Some surprising and counterintuitive results come from a new survey by the National Marriage Project by on marriage and childbearing among twenty-somethings.
The conventional wisdom among well-educated young adults seems to be to postpone marriage until after living together, establishing careers and finding financial footing. As a result, the average marriage age is now 26 for women and 28 for men, although it’s higher—more 30-something–in many metro areas.
But “Knot Yet: The Benefits and Costs of Delayed Marriage in America” found that there are some benefits to early marriages:
- Those who marry in their early 20s have happier marriages (when they last). The study’s authors think it’s because these couples tend to have more sex, and build a life together rather than get their ducks in a row first, they share common memories and family traditions, among other things.
- Marriage (and early marriage in particular) really helps men. Men who had married in their 20s had the highest level of personal income, though the precise pattern varies by education. Men who have never married have some of the lowest levels of personal income–lower even than those who married before age 20. They think this link to income is because marriage can impart a “responsibility ethic” and therefore they might work harder and smarter.
However, the survey also found that many women are having babies but not getting married. For the first time marriage and children have become detached; the age at first birth is lower than the age at first marriage. And, this stat is not driven by “16 and Pregnant,” as reality TV would have us believe. Now 60 percent of first births are to single mothers aged 20 to 29. Teens make up 23 percent of unwed moms. Why the increase among young adult women, especially those with a few years of college but no degree?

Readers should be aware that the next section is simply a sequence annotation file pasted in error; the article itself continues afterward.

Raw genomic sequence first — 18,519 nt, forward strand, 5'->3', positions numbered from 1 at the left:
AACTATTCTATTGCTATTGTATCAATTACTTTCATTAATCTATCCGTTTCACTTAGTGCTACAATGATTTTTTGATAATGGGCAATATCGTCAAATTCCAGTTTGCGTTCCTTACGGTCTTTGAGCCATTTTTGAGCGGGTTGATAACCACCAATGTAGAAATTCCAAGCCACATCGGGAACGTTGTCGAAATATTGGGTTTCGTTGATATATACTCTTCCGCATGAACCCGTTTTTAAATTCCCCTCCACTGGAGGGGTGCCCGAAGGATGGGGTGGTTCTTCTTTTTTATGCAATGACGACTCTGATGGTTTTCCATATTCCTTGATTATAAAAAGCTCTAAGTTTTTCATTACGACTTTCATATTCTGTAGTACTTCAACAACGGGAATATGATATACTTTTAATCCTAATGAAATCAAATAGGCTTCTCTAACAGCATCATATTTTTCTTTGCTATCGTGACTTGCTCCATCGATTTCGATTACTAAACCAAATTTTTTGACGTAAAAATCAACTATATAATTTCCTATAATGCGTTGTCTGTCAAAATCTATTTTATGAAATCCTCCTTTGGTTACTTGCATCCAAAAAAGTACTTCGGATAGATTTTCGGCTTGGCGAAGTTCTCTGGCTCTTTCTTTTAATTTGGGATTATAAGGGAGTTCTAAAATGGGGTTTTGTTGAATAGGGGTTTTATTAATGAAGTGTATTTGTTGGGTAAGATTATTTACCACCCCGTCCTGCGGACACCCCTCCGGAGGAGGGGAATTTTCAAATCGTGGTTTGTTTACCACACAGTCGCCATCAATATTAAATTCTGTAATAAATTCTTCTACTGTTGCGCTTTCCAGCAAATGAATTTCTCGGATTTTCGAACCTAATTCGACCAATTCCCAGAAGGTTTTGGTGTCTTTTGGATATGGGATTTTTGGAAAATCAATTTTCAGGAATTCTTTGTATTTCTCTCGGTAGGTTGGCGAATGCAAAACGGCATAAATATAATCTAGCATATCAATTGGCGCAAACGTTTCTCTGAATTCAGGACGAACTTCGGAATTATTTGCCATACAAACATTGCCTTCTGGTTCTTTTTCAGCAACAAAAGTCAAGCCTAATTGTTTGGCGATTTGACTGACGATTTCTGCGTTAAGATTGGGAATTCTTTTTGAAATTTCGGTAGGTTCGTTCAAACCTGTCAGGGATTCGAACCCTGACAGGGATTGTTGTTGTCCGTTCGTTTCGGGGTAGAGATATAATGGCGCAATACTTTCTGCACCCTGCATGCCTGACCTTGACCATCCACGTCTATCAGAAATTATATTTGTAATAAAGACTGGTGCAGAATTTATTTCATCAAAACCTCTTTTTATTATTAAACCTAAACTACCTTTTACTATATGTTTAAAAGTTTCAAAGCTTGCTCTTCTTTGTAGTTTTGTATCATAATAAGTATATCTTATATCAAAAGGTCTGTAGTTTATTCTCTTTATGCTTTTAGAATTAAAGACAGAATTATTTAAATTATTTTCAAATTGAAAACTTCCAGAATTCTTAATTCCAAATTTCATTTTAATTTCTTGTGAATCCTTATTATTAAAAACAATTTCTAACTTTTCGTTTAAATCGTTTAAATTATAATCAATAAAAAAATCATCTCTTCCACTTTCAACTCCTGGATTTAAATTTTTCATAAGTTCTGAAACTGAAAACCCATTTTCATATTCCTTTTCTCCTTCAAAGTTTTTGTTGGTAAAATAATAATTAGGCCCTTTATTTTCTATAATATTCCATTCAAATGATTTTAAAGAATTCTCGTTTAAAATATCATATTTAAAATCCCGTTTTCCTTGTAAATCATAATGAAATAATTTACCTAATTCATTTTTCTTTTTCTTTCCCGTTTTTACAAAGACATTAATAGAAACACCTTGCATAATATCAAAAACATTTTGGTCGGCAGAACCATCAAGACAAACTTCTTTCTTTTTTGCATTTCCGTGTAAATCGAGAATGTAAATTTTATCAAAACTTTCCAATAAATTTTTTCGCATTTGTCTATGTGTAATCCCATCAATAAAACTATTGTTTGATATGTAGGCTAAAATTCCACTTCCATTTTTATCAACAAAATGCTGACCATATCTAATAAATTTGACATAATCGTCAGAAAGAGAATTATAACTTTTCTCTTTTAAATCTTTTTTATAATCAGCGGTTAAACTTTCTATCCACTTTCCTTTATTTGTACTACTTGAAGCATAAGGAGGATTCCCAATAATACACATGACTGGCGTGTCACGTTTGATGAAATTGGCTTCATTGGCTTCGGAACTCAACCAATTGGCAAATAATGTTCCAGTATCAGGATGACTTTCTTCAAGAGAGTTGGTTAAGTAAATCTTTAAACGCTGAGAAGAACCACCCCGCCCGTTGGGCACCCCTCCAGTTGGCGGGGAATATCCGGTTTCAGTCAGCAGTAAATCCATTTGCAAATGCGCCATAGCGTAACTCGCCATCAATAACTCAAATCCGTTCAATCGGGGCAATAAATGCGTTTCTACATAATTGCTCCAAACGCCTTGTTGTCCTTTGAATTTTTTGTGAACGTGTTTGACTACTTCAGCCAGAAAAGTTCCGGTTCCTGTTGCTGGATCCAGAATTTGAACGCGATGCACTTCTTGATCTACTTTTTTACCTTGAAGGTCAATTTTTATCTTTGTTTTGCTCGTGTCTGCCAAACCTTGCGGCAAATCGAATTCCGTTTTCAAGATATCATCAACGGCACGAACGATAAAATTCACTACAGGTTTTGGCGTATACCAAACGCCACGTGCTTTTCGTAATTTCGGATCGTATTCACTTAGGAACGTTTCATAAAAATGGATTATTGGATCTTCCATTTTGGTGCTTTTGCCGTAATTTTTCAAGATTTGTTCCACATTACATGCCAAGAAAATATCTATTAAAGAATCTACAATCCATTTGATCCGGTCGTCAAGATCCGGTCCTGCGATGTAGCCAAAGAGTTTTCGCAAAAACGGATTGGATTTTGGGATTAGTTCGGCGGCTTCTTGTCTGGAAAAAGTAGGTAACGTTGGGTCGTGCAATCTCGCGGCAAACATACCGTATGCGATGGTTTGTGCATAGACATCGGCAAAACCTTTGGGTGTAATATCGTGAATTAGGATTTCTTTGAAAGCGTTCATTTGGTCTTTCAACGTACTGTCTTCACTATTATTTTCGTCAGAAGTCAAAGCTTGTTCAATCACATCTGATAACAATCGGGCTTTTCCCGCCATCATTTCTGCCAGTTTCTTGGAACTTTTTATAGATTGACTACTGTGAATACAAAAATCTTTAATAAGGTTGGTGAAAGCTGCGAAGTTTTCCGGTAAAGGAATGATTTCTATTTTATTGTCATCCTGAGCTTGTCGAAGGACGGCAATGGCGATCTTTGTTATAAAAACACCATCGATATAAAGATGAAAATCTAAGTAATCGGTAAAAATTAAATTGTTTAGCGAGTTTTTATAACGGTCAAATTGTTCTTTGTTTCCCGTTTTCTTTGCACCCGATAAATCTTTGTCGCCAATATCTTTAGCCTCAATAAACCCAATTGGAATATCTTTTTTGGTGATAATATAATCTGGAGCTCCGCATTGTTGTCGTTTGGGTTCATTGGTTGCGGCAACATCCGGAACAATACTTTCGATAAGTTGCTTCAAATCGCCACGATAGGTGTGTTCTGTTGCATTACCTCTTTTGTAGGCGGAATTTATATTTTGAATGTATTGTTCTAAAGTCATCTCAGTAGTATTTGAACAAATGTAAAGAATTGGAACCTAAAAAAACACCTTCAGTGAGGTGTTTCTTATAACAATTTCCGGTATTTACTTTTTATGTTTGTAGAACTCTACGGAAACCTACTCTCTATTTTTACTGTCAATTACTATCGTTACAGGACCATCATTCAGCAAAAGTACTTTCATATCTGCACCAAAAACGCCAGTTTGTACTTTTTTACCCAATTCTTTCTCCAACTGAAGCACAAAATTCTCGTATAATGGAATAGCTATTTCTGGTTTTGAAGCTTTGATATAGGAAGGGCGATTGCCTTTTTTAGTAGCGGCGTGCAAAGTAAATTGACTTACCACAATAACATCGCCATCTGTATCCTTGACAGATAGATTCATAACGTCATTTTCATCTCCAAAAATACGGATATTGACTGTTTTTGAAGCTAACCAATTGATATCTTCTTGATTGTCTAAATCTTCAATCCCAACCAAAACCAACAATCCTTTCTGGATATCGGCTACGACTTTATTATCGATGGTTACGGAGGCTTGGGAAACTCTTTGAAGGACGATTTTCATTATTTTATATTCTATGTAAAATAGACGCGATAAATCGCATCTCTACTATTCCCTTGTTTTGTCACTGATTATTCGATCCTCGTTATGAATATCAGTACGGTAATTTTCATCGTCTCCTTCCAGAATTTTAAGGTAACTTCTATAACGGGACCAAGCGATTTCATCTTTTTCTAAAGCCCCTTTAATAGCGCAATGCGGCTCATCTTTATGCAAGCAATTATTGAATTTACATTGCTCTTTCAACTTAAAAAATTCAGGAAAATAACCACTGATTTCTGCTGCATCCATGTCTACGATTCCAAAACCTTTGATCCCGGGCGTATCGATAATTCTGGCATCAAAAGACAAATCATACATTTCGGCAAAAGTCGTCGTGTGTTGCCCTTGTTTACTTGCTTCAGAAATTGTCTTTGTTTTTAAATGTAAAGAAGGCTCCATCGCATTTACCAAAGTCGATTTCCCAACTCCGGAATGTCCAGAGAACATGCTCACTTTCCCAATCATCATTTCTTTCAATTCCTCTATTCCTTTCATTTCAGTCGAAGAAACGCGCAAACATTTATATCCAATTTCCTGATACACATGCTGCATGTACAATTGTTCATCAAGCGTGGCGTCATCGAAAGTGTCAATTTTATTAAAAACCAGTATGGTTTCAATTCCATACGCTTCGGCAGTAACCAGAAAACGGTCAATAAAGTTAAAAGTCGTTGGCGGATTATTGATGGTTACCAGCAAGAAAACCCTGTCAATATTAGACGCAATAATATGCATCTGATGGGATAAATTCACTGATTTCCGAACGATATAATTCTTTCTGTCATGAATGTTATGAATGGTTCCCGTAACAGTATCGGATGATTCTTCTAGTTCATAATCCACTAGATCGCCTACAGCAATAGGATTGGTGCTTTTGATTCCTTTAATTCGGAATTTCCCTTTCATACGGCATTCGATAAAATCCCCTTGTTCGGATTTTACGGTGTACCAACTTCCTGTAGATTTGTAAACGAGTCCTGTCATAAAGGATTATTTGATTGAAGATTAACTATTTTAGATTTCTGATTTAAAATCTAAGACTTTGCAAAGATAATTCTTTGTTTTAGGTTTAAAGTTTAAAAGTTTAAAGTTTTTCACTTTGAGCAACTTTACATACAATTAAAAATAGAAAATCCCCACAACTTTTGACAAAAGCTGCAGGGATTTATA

Last week the Brookings Institution held a conference on the “Knot Yet” report and writer/researcher Barbara Ray recapped the discussion among a panel of experts as it applies to unwed mothers:
- Cultural: There’s an expectation that a couple will live together before getting married.
- Economic: Some women institute a “pay to stay” rule, and if a guy can’t pay his share (or more), then there’s no reason to get married.
- Why do women in these circumstances have children? After all, children aren’t cheap. One reason is that children are meaningful to a woman’s life. As one woman told a researcher, “It’s not like I’m going to ever make the big bucks,” so why wait?
- Ultimately, it is less a concern that marriage is delayed. The instability of cohabiting relationships in the US, coupled with the material hardship in many single-parent families, means kids suffer.